One of the most compelling aspects of the lengthy story goes curiously unexamined in Mitman’s book: the unique sociology of the Americo-Liberians, who set about building a replica of the Old South in their new home. They wore waistcoats, top hats, and hoop skirts; called their bicameral legislature the House and Senate; lived in mansions with verandas; dined on collard greens and roast chicken; built a huge Masonic Temple that became a locus of networking and power; gave their countryside provinces American names, like Maryland and Mississippi-in-Africa; and accepted gifts of rubber saplings and country estates from their friends at Firestone. The True Whig Party, the only real political party, bought and sold indigenous people essentially like slaves well into the 1930s.
But only glimpses of this elite layer — who brokered and administered the Firestone contract — show up in the book, aside from lengthy accounts of diplomatic wrangling. Du Bois himself was suspicious of the Americo-Liberians and did not consider them benevolent. “A body of local private capitalists, even if they are black, can never free Africa; they will simply sell it into new slavery to old masters overseas,” he wrote. The entertainer Ossie Davis, assigned to an Army hospital in 1942, also wrote of his disappointment:
The brotherhood based on race, which I had fully expected, was nowhere to be found. Rather the oppression of one class of people, the native tribes, by another class, the Americo-Liberians, was everywhere in evidence. Had Marx been right — that people as a whole were much more loyal to their class than their race?
Mitman’s narrative ends in the mid-1960s during the presidency of William Tubman, who tried to liberalize trade even as he turned the country into a “patchwork of agricultural, mining and timber concessions.” The book should have kept going. A brief epilogue rushes through an awful — and highly relevant — episode. The Americo-Liberian elite, who were only about one percent of the population, saw their government overthrown in 1980 in a cruel military coup, and the junta itself was displaced 10 years later in a second coup that plunged the nation into 15 years of civil war. The charismatic warlord Charles Taylor took over Firestone’s Harbel plantation from 1990 to 1992 and used it as a base to conduct reprisal killings and invade Monrovia. Incredibly, the executives back in Akron paid “taxes” to him in exchange for continued latex production amid the slaughter. And when another rebel army challenged Taylor in 2003, it sent virtual slave workers out to tap Hevea trees and sell the latex to Firestone.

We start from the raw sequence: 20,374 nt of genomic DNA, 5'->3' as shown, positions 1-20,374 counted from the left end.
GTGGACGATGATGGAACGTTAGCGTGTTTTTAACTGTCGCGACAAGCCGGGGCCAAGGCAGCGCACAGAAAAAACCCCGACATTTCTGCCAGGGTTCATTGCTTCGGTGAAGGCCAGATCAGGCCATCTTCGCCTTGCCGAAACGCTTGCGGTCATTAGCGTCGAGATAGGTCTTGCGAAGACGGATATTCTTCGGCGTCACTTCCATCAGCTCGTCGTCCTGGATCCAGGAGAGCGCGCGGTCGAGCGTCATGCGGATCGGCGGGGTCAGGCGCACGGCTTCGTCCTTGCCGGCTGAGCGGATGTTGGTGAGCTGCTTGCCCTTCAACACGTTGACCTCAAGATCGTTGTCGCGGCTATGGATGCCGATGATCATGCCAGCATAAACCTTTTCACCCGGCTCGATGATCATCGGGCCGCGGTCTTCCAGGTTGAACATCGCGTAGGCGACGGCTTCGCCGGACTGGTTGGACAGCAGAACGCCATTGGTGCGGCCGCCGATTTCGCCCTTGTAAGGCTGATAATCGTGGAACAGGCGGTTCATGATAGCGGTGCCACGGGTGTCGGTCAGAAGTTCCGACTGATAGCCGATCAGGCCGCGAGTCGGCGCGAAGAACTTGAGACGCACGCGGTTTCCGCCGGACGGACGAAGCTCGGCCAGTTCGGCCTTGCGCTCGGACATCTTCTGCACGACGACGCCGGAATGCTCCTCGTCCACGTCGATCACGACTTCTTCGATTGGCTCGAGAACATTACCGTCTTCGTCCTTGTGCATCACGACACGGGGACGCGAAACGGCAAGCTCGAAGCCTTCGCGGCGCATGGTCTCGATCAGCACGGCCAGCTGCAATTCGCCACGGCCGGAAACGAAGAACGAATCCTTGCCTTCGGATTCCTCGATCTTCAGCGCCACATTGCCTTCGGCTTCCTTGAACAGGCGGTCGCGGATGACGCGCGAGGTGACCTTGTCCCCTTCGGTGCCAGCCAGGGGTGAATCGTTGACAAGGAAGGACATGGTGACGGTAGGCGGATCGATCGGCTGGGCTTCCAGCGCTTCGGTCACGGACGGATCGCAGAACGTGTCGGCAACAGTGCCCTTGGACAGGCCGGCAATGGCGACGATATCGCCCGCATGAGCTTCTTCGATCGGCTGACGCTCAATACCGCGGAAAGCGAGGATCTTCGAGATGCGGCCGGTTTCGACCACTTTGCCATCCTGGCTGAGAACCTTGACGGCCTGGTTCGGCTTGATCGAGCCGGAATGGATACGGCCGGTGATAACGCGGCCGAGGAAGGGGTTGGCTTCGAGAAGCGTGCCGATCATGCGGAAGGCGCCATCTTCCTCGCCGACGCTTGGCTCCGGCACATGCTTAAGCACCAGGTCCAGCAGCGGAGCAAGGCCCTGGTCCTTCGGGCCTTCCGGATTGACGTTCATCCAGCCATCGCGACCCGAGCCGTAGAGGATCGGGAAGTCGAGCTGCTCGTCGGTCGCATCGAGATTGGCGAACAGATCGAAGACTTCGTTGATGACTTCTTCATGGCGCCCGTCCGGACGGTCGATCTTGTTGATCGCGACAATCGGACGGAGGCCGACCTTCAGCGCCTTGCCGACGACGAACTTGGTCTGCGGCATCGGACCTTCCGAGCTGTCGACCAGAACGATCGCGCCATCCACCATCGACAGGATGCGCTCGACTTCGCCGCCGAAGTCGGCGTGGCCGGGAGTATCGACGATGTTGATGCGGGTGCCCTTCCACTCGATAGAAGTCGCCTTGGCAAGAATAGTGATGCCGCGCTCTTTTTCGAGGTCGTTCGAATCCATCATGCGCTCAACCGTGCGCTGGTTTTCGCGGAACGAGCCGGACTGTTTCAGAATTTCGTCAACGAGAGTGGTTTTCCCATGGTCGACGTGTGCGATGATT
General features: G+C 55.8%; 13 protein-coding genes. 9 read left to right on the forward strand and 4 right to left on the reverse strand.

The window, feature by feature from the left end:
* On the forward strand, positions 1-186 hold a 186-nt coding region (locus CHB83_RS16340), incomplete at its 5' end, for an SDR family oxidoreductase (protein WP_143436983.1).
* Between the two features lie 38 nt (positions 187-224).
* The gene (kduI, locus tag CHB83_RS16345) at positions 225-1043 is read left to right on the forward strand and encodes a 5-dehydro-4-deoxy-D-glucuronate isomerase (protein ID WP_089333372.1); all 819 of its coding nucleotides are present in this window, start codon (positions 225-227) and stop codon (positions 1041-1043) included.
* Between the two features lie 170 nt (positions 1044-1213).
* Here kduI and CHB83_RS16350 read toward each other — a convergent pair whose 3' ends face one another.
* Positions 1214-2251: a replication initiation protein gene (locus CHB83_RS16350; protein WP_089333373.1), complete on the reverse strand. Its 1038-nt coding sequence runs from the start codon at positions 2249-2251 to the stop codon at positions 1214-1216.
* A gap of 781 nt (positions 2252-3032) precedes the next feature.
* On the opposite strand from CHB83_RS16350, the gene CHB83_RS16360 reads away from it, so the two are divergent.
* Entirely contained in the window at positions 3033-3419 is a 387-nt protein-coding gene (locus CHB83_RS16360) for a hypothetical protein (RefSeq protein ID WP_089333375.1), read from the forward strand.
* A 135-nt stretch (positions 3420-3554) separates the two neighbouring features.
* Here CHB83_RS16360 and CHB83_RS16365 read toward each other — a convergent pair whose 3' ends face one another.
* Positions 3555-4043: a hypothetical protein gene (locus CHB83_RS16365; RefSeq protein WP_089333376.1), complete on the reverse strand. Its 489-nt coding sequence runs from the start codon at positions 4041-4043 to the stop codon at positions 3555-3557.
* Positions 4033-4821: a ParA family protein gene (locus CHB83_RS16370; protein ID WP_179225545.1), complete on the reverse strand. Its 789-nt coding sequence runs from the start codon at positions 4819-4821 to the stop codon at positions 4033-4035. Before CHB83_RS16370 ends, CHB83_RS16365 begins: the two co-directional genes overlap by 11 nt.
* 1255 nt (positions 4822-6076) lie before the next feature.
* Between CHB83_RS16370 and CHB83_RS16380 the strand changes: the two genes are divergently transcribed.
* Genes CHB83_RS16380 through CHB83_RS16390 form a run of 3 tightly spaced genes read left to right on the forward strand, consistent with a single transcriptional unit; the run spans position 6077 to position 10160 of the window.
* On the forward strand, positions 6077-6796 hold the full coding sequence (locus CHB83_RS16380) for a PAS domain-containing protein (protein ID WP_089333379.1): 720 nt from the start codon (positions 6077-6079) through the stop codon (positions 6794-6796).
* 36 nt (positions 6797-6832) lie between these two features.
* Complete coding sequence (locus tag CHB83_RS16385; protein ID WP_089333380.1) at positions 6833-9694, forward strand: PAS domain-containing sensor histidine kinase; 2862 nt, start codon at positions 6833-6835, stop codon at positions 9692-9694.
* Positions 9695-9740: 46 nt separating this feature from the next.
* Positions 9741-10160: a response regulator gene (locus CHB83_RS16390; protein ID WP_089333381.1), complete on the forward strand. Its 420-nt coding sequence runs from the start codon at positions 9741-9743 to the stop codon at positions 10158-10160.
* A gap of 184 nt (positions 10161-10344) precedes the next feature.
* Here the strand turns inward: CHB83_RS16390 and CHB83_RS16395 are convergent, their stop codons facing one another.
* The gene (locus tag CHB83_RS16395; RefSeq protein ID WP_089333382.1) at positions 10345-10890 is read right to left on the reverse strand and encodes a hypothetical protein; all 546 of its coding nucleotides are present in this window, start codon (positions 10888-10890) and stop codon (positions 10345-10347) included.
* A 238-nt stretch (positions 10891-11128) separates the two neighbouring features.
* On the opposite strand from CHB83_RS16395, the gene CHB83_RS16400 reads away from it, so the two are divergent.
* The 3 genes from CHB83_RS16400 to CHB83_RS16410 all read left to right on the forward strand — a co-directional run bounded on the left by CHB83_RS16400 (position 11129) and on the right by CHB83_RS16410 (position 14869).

The company’s archives at the University of Akron were sealed by court order after a 2005 lawsuit over working conditions in Liberia, so Mitman had to rely on years of declassified diplomatic correspondence, plus some of the personal papers of key figures. One curiosity that emerges is the influential role played by academics and professors, especially from Harvard. Harvey Firestone gobbled up data from a 1926 expedition of that university led by tropical medicine specialist Richard Strong (a tale confusingly told out of sequence in this book). Along the way, they encountered the son of a paramount chief, Plenyono Wolo, who just happened to have been in the Harvard class of 1917.
A later visiting academic, Charles Spurgeon Johnson, looked at the millions of latex trees gleaming in the sun and concluded “Anglo-Saxon superiority” was a fable designed as a scheme to ensure a constant stream of cheap labor. And Raymond Buell, on a mission from Harvard to write a report entitled The Native Problem in Africa, thought the tire deal was nothing but a conspiracy “against the native farmer in favor of the outside capitalist.”
In telling these brief human stories, Mitman sometimes lets his outrage get away from him, reinforcing the obvious. On a single page detailing the Ohio childhood of Harvey Firestone Jr., for example, the reader is told he was “surrounded by paternalistic and racist attitudes” in a milieu of “white privilege” where “racism and segregation” and “racist culture” ruled the day. This is certainly true, but the adjectival hammering diminishes the effect of the facts about Akron housing inequalities, wage discrimination, white-gloved servants, and blackface minstrel plays, which would have landed with more force on their own. The reader can be trusted to draw the right conclusions without neon arrows.
The American doctoral student George Brown was taken on a plane flight over the Harbel plantation in 1936 and saw a system that ripped apart the traditional social bonds of farmers for the benefit of an American company and the “parasitic capitalism of Liberia’s ruling class.” In his research, he repeated a question asked by some of the paramount chiefs when a newcomer came to visit: “Which stranger are you? Rubber tree stranger or cotton tree stranger?” The former was someone who wanted to get rich quick, and the latter was someone who wanted to settle down and build lasting roots. In Firestone’s case, and unfortunately for Liberia, it was both.
Tom Zoellner is the LARB politics editor.